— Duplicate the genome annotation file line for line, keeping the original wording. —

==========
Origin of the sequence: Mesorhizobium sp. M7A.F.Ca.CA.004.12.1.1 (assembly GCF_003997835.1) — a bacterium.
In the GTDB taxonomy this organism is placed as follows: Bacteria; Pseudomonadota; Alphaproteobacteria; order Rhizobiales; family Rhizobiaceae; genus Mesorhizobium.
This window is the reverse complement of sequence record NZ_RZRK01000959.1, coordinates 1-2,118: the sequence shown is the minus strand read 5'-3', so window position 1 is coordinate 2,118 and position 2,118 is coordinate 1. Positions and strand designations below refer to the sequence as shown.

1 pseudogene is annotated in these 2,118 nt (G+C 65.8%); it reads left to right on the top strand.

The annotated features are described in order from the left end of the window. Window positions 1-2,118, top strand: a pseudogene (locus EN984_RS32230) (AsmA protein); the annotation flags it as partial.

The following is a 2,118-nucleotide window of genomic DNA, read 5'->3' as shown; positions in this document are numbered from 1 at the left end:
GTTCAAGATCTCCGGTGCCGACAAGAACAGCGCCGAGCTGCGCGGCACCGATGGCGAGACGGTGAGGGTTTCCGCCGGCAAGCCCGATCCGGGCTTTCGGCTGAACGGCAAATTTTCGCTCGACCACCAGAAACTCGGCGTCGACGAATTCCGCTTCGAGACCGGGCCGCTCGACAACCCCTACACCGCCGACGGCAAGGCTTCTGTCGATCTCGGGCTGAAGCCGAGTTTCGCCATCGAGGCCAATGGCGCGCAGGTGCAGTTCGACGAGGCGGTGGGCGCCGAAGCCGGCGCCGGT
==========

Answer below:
Origin of the sequence: Mesorhizobium sp. M7A.F.Ca.CA.004.12.1.1 (assembly GCF_003997835.1) — a bacterium.
In the GTDB taxonomy this organism is placed as follows: Bacteria; Pseudomonadota; Alphaproteobacteria; order Rhizobiales; family Rhizobiaceae; genus Mesorhizobium.
This window is the reverse complement of sequence record NZ_RZRK01000959.1, coordinates 1-2,118: the sequence shown is the minus strand read 5'-3', so window position 1 is coordinate 2,118 and position 2,118 is coordinate 1. Positions and strand designations below refer to the sequence as shown.

1 pseudogene is annotated in these 2,118 nt (G+C 65.8%); it reads left to right on the top strand.

The annotated features are described in order from the left end of the window. Window positions 1-2,118, top strand: a pseudogene (locus EN984_RS32230) (AsmA protein); the annotation flags it as partial.

The following is a 2,118-nucleotide window of genomic DNA, read 5'->3' as shown; positions in this document are numbered from 1 at the left end:
GTTCAAGATCTCCGGTGCCGACAAGAACAGCGCCGAGCTGCGCGGCACCGATGGCGAGACGGTGAGGGTTTCCGCCGGCAAGCCCGATCCGGGCTTTCGGCTGAACGGCAAATTTTCGCTCGACCACCAGAAACTCGGCGTCGACGAATTCCGCTTCGAGACCGGGCCGCTCGACAACCCCTACACCGCCGACGGCAAGGCTTCTGTCGATCTCGGGCTGAAGCCGAGTTTCGCCATCGAGGCCAATGGCGCGCAGGTGCAGTTCGACGAGGCGGTGGGCGCCGAAGCCGGCGCCGGT